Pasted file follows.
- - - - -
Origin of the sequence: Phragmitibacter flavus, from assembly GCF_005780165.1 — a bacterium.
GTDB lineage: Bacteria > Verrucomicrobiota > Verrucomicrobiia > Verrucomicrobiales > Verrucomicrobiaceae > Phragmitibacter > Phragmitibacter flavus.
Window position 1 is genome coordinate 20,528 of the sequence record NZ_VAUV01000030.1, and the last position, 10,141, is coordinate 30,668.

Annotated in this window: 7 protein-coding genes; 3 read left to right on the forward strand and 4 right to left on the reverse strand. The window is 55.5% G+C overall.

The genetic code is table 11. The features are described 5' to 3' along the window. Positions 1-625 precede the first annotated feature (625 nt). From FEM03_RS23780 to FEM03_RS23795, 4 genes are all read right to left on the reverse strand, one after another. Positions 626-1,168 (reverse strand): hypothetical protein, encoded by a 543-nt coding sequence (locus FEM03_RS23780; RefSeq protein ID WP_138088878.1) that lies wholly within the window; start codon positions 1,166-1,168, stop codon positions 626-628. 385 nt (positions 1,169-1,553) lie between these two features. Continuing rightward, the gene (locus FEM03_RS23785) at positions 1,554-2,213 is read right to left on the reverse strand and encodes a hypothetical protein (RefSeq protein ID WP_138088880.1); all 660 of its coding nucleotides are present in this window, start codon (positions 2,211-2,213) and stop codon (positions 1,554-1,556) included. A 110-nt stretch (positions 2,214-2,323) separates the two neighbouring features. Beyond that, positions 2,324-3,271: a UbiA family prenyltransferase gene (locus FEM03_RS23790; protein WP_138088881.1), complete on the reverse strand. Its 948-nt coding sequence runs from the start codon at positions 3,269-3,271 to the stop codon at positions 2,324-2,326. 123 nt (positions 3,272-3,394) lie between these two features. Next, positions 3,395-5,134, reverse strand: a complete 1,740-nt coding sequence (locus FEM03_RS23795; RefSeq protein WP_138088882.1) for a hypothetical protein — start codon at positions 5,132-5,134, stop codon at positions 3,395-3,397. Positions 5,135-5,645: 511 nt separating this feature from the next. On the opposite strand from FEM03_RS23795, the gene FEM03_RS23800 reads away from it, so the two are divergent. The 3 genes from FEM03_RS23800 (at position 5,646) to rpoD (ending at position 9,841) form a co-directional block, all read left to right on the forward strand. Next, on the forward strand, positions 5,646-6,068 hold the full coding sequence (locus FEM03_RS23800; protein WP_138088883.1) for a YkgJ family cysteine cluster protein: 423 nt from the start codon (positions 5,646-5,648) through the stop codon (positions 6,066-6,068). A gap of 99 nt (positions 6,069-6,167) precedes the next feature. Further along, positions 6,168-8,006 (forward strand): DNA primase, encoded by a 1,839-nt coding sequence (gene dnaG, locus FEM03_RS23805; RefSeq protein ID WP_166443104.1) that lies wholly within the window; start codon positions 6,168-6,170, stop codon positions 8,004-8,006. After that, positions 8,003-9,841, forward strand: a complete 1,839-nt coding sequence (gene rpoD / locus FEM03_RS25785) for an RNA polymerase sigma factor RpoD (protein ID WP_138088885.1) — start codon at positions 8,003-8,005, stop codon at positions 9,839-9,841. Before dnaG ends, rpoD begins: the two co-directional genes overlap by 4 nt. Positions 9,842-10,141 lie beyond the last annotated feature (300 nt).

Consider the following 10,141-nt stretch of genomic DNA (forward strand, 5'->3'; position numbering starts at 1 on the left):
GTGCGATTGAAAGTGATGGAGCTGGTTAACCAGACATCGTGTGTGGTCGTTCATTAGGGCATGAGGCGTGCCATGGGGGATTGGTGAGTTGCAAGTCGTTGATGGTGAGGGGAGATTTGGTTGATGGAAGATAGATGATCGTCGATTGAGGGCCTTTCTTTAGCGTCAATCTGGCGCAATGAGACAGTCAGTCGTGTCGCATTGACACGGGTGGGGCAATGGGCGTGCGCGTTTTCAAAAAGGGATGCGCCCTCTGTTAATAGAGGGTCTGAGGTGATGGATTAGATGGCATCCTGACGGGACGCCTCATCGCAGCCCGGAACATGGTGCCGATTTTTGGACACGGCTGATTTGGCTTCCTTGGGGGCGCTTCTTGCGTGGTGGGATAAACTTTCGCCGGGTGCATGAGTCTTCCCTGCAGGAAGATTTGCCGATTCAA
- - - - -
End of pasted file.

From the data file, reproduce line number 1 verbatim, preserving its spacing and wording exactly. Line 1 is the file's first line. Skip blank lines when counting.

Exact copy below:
Origin of the sequence: Phragmitibacter flavus, from assembly GCF_005780165.1 — a bacterium.